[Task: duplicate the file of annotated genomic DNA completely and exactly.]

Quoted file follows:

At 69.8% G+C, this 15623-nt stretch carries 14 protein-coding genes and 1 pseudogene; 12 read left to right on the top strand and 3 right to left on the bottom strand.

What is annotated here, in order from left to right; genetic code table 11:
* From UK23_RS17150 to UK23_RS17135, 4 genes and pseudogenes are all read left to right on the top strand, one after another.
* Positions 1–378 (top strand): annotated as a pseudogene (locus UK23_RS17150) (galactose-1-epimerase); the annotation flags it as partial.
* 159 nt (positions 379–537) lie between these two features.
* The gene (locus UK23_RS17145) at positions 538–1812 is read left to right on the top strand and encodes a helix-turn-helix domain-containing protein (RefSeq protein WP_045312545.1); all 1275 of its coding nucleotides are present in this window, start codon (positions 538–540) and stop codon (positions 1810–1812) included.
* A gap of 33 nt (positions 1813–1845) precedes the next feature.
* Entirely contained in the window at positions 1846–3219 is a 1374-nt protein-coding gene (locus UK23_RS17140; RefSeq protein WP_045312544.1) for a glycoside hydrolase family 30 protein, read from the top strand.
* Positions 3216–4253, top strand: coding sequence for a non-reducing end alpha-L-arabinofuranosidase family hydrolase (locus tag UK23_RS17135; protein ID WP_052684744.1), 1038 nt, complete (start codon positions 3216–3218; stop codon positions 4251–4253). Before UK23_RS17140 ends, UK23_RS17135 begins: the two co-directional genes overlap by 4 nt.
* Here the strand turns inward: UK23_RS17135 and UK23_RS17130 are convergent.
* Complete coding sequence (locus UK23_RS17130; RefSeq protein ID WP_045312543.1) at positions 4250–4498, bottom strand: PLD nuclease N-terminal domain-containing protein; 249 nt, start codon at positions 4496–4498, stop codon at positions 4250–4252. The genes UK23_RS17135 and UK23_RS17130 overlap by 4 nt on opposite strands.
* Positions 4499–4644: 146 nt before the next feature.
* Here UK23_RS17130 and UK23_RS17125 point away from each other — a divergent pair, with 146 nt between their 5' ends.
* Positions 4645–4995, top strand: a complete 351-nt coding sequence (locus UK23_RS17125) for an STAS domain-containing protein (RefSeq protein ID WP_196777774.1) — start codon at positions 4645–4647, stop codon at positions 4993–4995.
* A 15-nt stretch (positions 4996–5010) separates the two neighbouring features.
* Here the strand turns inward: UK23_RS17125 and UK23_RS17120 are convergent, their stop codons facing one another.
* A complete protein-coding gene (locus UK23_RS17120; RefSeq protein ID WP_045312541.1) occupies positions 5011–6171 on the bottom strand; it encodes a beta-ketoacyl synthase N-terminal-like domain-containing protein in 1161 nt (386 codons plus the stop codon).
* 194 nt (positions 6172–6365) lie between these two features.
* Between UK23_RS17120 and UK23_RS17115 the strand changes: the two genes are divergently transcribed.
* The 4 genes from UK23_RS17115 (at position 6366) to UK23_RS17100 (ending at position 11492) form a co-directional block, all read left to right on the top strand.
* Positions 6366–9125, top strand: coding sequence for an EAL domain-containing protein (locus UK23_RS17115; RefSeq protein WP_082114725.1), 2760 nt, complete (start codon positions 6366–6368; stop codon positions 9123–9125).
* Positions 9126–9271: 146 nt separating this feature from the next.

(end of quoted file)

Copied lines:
At 69.8% G+C, this 15623-nt stretch carries 14 protein-coding genes and 1 pseudogene; 12 read left to right on the top strand and 3 right to left on the bottom strand.

What is annotated here, in order from left to right; genetic code table 11:
* From UK23_RS17150 to UK23_RS17135, 4 genes and pseudogenes are all read left to right on the top strand, one after another.
* Positions 1–378 (top strand): annotated as a pseudogene (locus UK23_RS17150) (galactose-1-epimerase); the annotation flags it as partial.
* 159 nt (positions 379–537) lie between these two features.
* The gene (locus UK23_RS17145) at positions 538–1812 is read left to right on the top strand and encodes a helix-turn-helix domain-containing protein (RefSeq protein WP_045312545.1); all 1275 of its coding nucleotides are present in this window, start codon (positions 538–540) and stop codon (positions 1810–1812) included.
* A gap of 33 nt (positions 1813–1845) precedes the next feature.
* Entirely contained in the window at positions 1846–3219 is a 1374-nt protein-coding gene (locus UK23_RS17140; RefSeq protein WP_045312544.1) for a glycoside hydrolase family 30 protein, read from the top strand.
* Positions 3216–4253, top strand: coding sequence for a non-reducing end alpha-L-arabinofuranosidase family hydrolase (locus tag UK23_RS17135; protein ID WP_052684744.1), 1038 nt, complete (start codon positions 3216–3218; stop codon positions 4251–4253). Before UK23_RS17140 ends, UK23_RS17135 begins: the two co-directional genes overlap by 4 nt.
* Here the strand turns inward: UK23_RS17135 and UK23_RS17130 are convergent.
* Complete coding sequence (locus UK23_RS17130; RefSeq protein ID WP_045312543.1) at positions 4250–4498, bottom strand: PLD nuclease N-terminal domain-containing protein; 249 nt, start codon at positions 4496–4498, stop codon at positions 4250–4252. The genes UK23_RS17135 and UK23_RS17130 overlap by 4 nt on opposite strands.
* Positions 4499–4644: 146 nt before the next feature.
* Here UK23_RS17130 and UK23_RS17125 point away from each other — a divergent pair, with 146 nt between their 5' ends.
* Positions 4645–4995, top strand: a complete 351-nt coding sequence (locus UK23_RS17125) for an STAS domain-containing protein (RefSeq protein ID WP_196777774.1) — start codon at positions 4645–4647, stop codon at positions 4993–4995.
* A 15-nt stretch (positions 4996–5010) separates the two neighbouring features.
* Here the strand turns inward: UK23_RS17125 and UK23_RS17120 are convergent, their stop codons facing one another.
* A complete protein-coding gene (locus UK23_RS17120; RefSeq protein ID WP_045312541.1) occupies positions 5011–6171 on the bottom strand; it encodes a beta-ketoacyl synthase N-terminal-like domain-containing protein in 1161 nt (386 codons plus the stop codon).
* 194 nt (positions 6172–6365) lie between these two features.
* Between UK23_RS17120 and UK23_RS17115 the strand changes: the two genes are divergently transcribed.
* The 4 genes from UK23_RS17115 (at position 6366) to UK23_RS17100 (ending at position 11492) form a co-directional block, all read left to right on the top strand.
* Positions 6366–9125, top strand: coding sequence for an EAL domain-containing protein (locus UK23_RS17115; RefSeq protein WP_082114725.1), 2760 nt, complete (start codon positions 6366–6368; stop codon positions 9123–9125).
* Positions 9126–9271: 146 nt separating this feature from the next.